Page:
Castle of Touffou★★★☆☆
The Castle of Touffou is a former medieval castle, later converted to a Renaissance mansion, located on a long tall bank of the River Vienne in the village of Bonnes.
The castle has two parts that were built in different styles. The East Wing or the Medieval Wing dates back to the 12th century and it consists of a keep with Romanesque and Gothic elements. This part was constructed for defensive purposes and it was used as an outpost during the Hundred Years War when the entire region was the scene of several battles between English and French troops.
The West Wing was originally constructed in the early 15th century but it was rebuilt in Renaissance style during the 16th century by the Chasteigner family. Two towers and the main Renaissance building were added and the rectangular keep was completely renovated. In the 17th century, the surrounding walls which linked the two buildings were demolished and the edifice was converted into a fashionable residence.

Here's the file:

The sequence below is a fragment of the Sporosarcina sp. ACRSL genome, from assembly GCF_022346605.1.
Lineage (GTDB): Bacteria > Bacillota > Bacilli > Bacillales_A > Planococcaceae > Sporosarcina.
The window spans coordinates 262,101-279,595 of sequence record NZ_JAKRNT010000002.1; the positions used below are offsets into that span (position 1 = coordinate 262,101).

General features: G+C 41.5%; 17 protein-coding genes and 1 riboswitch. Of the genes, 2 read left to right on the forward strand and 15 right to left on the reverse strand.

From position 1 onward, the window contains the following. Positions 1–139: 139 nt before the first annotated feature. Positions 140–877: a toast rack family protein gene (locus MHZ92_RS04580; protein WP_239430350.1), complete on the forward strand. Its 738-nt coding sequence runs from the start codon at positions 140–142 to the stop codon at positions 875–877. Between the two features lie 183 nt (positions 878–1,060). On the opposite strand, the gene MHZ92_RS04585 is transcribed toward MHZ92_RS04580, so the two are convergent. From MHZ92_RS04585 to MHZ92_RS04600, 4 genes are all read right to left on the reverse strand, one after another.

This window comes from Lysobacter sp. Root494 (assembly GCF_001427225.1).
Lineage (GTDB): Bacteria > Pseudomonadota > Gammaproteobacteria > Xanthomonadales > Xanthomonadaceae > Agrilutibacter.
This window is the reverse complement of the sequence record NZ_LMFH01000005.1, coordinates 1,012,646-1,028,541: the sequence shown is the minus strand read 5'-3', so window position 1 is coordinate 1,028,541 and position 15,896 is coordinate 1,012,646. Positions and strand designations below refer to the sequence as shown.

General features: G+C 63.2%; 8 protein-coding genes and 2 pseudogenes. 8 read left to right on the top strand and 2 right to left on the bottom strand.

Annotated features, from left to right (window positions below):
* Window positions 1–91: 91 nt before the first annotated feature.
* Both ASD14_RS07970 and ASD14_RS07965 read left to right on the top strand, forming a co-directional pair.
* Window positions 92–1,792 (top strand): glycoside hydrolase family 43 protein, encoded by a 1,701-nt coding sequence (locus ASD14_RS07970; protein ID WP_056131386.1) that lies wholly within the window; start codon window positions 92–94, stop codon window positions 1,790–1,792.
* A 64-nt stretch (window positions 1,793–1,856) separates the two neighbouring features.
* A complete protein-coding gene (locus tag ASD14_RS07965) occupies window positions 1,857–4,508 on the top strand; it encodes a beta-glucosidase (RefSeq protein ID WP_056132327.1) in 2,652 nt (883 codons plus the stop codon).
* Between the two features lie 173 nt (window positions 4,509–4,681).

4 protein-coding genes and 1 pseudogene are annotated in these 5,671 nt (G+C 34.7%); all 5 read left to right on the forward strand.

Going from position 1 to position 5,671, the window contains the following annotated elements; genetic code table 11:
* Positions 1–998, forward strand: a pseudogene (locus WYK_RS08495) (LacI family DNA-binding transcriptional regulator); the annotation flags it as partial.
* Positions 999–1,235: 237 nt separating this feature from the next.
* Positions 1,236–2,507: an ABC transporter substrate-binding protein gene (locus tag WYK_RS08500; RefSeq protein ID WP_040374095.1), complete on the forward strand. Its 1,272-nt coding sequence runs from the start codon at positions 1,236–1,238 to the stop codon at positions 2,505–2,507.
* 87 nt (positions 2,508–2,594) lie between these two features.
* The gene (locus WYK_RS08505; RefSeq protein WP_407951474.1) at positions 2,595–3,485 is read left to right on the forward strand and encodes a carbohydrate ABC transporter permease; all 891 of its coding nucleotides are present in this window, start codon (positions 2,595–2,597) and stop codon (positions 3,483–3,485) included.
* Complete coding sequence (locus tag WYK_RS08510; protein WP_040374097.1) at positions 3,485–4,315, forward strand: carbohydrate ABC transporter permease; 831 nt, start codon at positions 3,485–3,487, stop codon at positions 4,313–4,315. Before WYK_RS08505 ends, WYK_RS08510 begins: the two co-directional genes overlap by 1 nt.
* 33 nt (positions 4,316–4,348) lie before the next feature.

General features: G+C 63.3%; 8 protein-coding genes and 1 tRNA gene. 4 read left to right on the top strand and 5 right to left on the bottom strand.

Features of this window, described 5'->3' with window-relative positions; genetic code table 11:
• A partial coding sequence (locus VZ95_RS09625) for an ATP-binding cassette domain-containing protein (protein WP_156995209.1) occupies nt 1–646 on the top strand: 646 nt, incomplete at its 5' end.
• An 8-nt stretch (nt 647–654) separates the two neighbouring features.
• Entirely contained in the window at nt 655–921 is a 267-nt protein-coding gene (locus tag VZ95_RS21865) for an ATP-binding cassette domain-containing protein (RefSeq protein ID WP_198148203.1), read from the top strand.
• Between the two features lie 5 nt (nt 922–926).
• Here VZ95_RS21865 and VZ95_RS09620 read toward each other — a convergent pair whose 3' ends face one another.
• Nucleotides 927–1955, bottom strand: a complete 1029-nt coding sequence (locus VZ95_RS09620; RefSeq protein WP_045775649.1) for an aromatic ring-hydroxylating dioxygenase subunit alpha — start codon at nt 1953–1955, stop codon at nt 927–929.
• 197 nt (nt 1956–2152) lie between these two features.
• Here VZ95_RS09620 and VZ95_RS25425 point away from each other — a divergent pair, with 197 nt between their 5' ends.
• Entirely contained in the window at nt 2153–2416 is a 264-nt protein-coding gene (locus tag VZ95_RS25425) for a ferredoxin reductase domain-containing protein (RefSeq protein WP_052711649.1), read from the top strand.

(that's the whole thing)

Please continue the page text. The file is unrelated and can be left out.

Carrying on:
After the Chasteigner family sold the estate, it changed hands several times, until it was finally purchased by David Ogilvy in 1966. The Ogilvy family still owns the castle.
The castle today
Today, the castle is open to the public but it can also host business meetings and seminars. King Francis I's bedroom is named after the occasion when the King visited Touffou. The castle also displays a Hunting Museum, documenting the castle's hunting history; its impressive collection of over 1,500 hunting buttons is among the largest in France. The castle is surrounded by wonderful gardens.
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